2,635 posts, read 1,239,265 times
Reputation: 9022
lol, may I make a suggestion,

Why don't you guys go over to the retirement board and ask this question.

You will find quite a number of retirees living, happy healthy lives on much smaller budgets.

No they are not living in fear of medical crisis,no they are not buying tropical islands but they are going on vacations. they go visit the grand kids etc etc.
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Old Today, 09:41 AM
 
708 posts, read 131,428 times
Reputation: 1108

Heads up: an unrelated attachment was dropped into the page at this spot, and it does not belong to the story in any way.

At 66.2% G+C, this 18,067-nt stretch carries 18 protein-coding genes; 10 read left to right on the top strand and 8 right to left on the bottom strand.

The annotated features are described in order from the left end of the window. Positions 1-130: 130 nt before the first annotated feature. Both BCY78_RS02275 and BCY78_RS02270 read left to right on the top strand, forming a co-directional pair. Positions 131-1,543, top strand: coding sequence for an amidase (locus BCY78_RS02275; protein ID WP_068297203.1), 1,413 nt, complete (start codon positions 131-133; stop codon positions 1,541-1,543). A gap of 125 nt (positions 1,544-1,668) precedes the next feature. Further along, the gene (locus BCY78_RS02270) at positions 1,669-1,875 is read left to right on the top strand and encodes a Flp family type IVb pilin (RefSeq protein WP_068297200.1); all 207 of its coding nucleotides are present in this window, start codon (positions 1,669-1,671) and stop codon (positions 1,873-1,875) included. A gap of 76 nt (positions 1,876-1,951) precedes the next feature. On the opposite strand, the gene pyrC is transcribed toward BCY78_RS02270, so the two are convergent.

Quote:
Originally Posted by Pyewackette View Post
Translation: I don't believe you because I don't like you and I watch too much Faux News. Now I can't tell the difference between fantasy and reality.
Nope. I believe in data.

The Center for American Progress has never, ever been accused of being non-partisan. It is proud to be highly partisan, obscuring truth in its quest for its partisan agenda:

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In fact, it doesn't provide data at all. It develops position papers -- their view of how America should be.
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Last edited by RationalExpectations; Today at 10:06 AM..
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Old Today, 09:49 AM
 
1,145 posts, read 353,487 times
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Quote:
Originally Posted by NewbieHere View Post